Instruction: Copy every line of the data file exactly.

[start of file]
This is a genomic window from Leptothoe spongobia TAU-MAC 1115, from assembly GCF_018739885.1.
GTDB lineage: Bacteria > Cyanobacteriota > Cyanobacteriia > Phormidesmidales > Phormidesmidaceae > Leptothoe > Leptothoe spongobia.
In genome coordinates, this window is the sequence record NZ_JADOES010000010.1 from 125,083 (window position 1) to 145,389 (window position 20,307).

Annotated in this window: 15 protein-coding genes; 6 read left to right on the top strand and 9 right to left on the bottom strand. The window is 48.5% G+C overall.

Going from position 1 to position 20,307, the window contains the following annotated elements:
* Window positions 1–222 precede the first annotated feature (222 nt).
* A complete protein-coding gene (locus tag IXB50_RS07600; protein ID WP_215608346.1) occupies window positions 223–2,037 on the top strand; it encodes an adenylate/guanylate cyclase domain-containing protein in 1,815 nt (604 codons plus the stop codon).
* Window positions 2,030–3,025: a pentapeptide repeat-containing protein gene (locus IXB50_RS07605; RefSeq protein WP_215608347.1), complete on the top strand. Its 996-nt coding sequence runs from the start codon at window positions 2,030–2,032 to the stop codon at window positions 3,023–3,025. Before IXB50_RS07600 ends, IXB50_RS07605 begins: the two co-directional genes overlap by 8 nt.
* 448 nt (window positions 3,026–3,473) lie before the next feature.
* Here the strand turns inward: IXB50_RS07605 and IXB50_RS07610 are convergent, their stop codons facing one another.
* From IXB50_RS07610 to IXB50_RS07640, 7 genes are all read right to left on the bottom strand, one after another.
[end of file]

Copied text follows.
This is a genomic window from Leptothoe spongobia TAU-MAC 1115, from assembly GCF_018739885.1.
GTDB lineage: Bacteria > Cyanobacteriota > Cyanobacteriia > Phormidesmidales > Phormidesmidaceae > Leptothoe > Leptothoe spongobia.
In genome coordinates, this window is the sequence record NZ_JADOES010000010.1 from 125,083 (window position 1) to 145,389 (window position 20,307).

Annotated in this window: 15 protein-coding genes; 6 read left to right on the top strand and 9 right to left on the bottom strand. The window is 48.5% G+C overall.

Going from position 1 to position 20,307, the window contains the following annotated elements:
* Window positions 1–222 precede the first annotated feature (222 nt).
* A complete protein-coding gene (locus tag IXB50_RS07600; protein ID WP_215608346.1) occupies window positions 223–2,037 on the top strand; it encodes an adenylate/guanylate cyclase domain-containing protein in 1,815 nt (604 codons plus the stop codon).
* Window positions 2,030–3,025: a pentapeptide repeat-containing protein gene (locus IXB50_RS07605; RefSeq protein WP_215608347.1), complete on the top strand. Its 996-nt coding sequence runs from the start codon at window positions 2,030–2,032 to the stop codon at window positions 3,023–3,025. Before IXB50_RS07600 ends, IXB50_RS07605 begins: the two co-directional genes overlap by 8 nt.
* 448 nt (window positions 3,026–3,473) lie before the next feature.
* Here the strand turns inward: IXB50_RS07605 and IXB50_RS07610 are convergent, their stop codons facing one another.
* From IXB50_RS07610 to IXB50_RS07640, 7 genes are all read right to left on the bottom strand, one after another.